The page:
Even with compliant, healthy volunteers, scans for which they are instructed to remain motionless can contain sufficient physiological motion to cause faint ringing artifact, and a decrease in edge definition. This artifact is no longer visible in corrected images, suggesting utility for cases in which even no extreme motions are present. These improvements will likely become more apparent at higher scan resolutions.

Tracking accuracy compared favorably with absolute accuracies for SNAV (8) and optical (14) schemes (0.3 mm and 0.25 mm, respectively). More importantly, measurements were also highly reproducible; this is relevant for motion correction since markers are realigned to a reference position, which requires only relative comparison of marker displacements. This contrasts with catheter tracking in which absolute accuracy is crucial. Thus, the basic tracking pulse-sequence using only positive readouts was sufficient to achieve the results presented.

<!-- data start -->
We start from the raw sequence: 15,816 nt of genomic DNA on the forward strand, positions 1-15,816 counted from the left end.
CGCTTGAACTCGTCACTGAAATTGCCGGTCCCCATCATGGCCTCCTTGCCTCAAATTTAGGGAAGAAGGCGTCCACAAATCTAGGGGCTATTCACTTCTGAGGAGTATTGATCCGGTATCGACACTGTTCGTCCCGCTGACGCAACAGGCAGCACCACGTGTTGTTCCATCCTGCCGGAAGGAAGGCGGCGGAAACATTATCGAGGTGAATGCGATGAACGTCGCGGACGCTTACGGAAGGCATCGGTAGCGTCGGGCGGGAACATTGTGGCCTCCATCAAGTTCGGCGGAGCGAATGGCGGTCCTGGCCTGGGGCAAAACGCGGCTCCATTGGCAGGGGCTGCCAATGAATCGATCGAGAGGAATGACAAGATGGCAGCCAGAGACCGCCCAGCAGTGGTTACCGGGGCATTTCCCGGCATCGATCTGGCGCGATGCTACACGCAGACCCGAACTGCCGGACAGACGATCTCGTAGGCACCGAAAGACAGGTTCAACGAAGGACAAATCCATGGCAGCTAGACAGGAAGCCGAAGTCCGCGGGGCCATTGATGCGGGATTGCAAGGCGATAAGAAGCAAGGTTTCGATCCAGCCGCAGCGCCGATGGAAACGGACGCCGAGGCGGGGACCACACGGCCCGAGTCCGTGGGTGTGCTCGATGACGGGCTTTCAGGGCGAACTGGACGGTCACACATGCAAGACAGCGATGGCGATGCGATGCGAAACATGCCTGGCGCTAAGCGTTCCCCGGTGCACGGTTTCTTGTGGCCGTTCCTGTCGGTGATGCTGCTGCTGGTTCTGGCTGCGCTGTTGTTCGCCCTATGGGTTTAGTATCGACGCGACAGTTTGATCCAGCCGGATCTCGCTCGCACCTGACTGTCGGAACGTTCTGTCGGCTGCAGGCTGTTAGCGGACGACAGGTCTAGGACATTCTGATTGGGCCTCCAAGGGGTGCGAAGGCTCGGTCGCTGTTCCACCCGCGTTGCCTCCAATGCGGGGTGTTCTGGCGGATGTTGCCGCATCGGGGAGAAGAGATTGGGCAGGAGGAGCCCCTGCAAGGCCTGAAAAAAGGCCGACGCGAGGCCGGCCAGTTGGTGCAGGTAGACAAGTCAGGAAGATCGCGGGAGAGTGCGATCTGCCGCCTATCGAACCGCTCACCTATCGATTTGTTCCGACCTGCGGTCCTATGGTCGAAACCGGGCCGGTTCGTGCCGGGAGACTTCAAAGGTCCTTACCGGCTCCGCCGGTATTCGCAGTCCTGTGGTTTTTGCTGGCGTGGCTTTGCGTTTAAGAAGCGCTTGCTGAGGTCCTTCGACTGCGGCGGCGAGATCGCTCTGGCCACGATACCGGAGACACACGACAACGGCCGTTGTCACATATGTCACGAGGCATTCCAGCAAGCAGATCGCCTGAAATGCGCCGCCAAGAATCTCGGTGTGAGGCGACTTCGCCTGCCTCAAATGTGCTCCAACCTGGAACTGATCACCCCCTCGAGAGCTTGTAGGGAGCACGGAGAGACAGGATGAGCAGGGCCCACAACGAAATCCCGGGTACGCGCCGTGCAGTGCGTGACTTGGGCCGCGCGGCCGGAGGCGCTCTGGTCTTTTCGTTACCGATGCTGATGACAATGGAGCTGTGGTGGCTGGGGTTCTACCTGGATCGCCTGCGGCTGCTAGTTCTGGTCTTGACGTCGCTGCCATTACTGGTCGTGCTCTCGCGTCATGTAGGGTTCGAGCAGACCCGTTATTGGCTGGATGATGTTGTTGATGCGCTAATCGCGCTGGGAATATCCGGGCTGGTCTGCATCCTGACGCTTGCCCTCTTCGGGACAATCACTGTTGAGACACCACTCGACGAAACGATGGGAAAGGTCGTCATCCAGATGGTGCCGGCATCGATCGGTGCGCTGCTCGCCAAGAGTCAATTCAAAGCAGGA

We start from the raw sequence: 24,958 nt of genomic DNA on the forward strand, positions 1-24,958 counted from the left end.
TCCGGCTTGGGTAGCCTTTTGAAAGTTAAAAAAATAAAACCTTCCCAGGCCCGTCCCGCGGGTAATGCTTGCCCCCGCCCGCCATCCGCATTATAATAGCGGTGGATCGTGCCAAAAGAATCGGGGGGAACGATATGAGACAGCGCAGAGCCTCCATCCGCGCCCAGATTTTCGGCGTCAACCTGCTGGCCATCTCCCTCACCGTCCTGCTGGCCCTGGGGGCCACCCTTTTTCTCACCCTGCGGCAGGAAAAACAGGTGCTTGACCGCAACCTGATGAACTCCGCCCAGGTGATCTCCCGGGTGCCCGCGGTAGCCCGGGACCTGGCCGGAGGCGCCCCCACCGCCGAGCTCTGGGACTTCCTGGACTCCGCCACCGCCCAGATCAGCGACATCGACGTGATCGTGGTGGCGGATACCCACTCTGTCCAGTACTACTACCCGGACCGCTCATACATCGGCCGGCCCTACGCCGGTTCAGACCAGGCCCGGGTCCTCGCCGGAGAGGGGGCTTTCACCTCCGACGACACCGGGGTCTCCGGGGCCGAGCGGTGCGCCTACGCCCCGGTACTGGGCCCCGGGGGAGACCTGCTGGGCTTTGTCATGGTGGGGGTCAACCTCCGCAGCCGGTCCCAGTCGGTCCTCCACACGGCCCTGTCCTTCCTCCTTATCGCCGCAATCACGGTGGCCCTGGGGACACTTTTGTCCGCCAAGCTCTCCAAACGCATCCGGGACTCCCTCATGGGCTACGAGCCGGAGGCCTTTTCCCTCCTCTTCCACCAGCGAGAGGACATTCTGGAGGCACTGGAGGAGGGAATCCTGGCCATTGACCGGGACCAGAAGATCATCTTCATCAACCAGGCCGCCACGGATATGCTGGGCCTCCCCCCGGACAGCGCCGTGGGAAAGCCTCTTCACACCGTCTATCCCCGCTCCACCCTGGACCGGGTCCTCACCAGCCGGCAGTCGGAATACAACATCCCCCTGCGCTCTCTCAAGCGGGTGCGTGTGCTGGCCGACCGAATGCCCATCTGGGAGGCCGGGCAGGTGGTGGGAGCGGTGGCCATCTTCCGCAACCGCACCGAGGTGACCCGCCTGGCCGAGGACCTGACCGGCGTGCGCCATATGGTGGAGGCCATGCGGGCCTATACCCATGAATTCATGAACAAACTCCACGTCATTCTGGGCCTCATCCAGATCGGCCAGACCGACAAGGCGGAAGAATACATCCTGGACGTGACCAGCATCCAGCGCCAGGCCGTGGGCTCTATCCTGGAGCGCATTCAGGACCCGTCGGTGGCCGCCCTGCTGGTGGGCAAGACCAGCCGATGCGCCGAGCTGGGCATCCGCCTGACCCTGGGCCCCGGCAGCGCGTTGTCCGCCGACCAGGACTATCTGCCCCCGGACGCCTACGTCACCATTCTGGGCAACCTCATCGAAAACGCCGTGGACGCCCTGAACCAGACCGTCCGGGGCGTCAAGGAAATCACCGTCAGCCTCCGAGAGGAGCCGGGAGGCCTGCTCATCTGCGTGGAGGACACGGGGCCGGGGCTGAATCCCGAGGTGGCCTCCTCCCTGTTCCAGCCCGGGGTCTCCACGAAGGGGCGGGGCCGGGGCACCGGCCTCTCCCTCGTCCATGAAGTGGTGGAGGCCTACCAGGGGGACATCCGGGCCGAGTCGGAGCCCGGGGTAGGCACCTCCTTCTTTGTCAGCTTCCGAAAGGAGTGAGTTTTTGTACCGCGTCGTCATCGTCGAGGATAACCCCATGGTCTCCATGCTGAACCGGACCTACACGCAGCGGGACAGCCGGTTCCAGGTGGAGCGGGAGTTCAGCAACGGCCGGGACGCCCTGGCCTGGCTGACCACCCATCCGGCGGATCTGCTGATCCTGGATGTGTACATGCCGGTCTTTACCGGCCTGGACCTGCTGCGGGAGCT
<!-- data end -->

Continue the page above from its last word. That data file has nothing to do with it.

Tracking plus corrections were performed within a time on par with cloverleaf (9) and optical (14) strategies (18.2 ms and 32 ms, respectively). In our current implementation, the tracking TR was defined by the imaging TR in order to facilitate tracking in imaging sequences where a steady-state magnetization must be maintained; in principle, optimizing the tracking pulse-sequence by employing the system's maximum gradient specifications will allow the delay per iteration to be reduced from 37 ms to under 20 ms, while still achieving the same tracking spatial resolution. Additionally, track-and-update modules were directly added to the original imaging sequence, i.e., dead time between TRs was not utilized, which would further reduce total delays.